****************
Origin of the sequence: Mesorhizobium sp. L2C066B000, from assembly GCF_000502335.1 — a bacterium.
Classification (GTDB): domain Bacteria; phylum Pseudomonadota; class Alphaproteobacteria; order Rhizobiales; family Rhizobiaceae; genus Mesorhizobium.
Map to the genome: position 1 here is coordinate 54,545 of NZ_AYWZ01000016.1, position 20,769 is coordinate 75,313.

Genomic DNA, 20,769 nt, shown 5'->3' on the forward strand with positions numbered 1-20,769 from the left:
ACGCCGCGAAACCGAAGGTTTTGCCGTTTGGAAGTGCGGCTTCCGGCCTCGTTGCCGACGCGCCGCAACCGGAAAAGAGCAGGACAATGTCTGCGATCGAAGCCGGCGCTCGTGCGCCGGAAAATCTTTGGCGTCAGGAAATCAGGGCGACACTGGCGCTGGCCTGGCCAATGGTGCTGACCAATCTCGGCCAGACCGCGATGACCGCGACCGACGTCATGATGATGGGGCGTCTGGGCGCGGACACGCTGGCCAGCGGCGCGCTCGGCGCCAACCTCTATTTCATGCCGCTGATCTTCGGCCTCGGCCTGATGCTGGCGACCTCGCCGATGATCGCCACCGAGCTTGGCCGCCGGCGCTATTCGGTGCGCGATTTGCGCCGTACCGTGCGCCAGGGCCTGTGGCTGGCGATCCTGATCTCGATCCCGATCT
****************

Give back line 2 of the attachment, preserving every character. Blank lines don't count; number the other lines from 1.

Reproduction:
Classification (GTDB): domain Bacteria; phylum Pseudomonadota; class Alphaproteobacteria; order Rhizobiales; family Rhizobiaceae; genus Mesorhizobium.